A Guide to Global Sourcing

Dave HenshallGlobal Sourcing, Thought Zone4 Comments

Blue EarthA Guide to Global Sourcing for Competitive Advantage

A Guide to Global Sourcing for competitive advantage – A guide for CEO’s, CFO’s, and CPO’s, on how global sourcing can contribute to  business objectives for sustainable competitive advantage

 

What’s in it for you?

Improved sourcing effectiveness and value from your supply base

Reading time:

15 minutes

1. Introduction:

Global sourcing has become an economic imperative for many organisations. Increased competition, globalisation, and the desire to enter developing markets overseas to drive growth  have driven a greatly increased level of international sourcing. However, simply buying internationally is not going to provide the best solution to achieving the goals that will lead to continuing corporate success. A comprehensive global sourcing strategy is required.

Today, it’s no longer a question of whether a business should consider global sourcing; it’s a matter of ‘how’.  How to launch, execute, and manage a global supply base to maximise benefits and minimise risks.

While cost reduction remains one of the leading factors in driving organisations to turn toward global sourcing, lower cost alone are unlikely to provide a competitive advantage if your competitors are also sourcing internationally.

2. Linking to Business Objectives

Global sourcing is one component of a company’s overall sourcing management strategy (Fig 1). It should systematically determine whether a product or service should be made in-house, outsourced, sourced locally, regionally or globally to support the organisations continued success.

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Fig 1:  CPP Sourcing Strategy Framework

In this context, clearly, a more strategic approach is required. One that effectively links global sourcing to the overall goals of the business.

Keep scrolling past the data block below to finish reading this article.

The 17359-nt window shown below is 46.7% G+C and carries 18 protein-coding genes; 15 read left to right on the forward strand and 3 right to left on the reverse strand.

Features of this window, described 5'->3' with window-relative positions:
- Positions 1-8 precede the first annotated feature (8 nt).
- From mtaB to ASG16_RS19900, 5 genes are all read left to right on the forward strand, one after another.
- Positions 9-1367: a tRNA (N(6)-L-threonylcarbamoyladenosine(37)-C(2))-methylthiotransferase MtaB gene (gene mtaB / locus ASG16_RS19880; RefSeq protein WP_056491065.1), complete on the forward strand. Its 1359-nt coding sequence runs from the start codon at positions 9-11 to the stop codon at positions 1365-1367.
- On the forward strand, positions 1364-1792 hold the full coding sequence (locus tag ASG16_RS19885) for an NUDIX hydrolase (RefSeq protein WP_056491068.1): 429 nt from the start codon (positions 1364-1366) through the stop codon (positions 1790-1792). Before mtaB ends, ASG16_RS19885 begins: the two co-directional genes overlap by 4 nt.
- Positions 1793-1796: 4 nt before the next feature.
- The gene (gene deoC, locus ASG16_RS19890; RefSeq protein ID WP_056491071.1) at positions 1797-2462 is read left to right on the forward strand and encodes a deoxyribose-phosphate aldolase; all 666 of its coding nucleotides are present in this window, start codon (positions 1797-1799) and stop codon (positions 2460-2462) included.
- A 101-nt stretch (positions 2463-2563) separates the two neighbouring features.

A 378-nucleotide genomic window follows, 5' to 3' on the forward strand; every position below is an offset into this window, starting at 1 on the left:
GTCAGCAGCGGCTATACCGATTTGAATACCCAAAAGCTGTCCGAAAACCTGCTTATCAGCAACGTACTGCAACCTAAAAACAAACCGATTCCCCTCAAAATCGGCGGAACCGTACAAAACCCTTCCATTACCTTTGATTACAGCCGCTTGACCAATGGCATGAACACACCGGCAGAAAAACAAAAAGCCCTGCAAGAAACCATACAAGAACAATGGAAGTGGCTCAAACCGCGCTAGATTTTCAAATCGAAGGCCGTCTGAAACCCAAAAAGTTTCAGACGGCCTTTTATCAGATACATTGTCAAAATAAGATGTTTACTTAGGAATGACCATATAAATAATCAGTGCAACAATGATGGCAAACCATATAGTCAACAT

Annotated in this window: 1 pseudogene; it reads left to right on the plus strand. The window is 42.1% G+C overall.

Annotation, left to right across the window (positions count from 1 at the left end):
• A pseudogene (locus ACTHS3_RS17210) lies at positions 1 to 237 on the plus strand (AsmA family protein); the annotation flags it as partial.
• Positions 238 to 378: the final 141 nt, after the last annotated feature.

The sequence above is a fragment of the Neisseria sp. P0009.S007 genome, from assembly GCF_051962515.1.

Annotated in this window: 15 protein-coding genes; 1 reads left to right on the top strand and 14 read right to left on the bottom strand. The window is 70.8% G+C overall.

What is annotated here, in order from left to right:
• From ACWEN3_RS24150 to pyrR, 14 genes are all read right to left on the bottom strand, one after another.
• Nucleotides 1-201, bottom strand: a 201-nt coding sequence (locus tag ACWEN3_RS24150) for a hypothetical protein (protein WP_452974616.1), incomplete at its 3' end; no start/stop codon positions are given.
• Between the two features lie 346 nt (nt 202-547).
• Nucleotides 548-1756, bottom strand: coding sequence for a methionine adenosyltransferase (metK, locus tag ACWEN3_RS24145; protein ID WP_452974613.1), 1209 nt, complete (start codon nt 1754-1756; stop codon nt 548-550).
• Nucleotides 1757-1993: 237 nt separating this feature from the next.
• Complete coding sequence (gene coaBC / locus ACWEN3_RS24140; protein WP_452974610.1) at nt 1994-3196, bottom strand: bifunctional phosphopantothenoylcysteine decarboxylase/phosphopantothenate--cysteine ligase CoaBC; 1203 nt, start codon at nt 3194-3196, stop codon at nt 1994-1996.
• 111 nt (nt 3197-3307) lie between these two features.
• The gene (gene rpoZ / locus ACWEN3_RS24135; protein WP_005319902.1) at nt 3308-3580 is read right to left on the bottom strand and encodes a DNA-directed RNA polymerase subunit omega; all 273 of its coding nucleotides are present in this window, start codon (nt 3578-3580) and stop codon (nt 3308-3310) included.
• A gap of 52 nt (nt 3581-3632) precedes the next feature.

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Fig 2: CPP Global Sourcing Evaluation Framework

Business goals that lead to sustainable competitive advantage (CA) include:

  • Becoming the lowest cost producer
  • Achieving world class quality
  • Maintaining constant innovation
  • Minimising time to market

When sourcing goals link directly to the business, global sourcing can make a significant contribution to the sustainable success of the business.

To do this procurement needs an evaluation framework (Fig 2) by to help them to understand their organisations business strategy, value chain and sources of CA in order to select appropriate products, locations and suppliers for global sourcing. Once this is understood, procurement can start to develop sourcing strategies that help strengthen existing sources of CA and secure new ones.

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Table 1: Typical Problems in Global Sourcing

3. Process

Many companies find the process of global sourcing, particularly in low-cost countries, extremely difficult due to the increased complexity. See Table 1. The truth is that failures in global sourcing activities expose the weakness of a company’s standard sourcing processes. A robust process by which to conduct global sourcing is critical.

Commencing with the overall sourcing strategy framework and having reached the decision to source globally, the strategic sourcing process provides the discipline by which to manage supplier selection and to maximise value contribution.

Unfortunately, while many purchasing professionals will be able to show the ‘best practice’ chevrons for a successful strategic sourcing exercise. They will often admit to not practising such a robust process on a day to day basis.  This lapse of discipline can result in problems later, particularly when sourcing globally as the supply base is often working to different standards of practice and acceptability concerning its local customer base.

The key to successful strategic sourcing is a robust and sustainable process supported by strong governance and conducted via suitably skilled people. See examples of good working practice in Table 2.

If you don’t reflect these disciplines in your strategic sourcing process, it will not be long before serious problems are uncounted.  Once the sourcing process is complete ongoing supplier management is necessary to ensure quality, CSR and sourcing integrity are maintained and to protect against supply chain failures. This requires investment in time, resources and money.

4. Key Evaluation Dimensions

The key success factors of global sourcing evaluation revolve around three dimensions:

  1. product
  2. location
  3. supplier

These dimensions must be systematically evaluated as part of the strategic sourcing process:

4.1 Product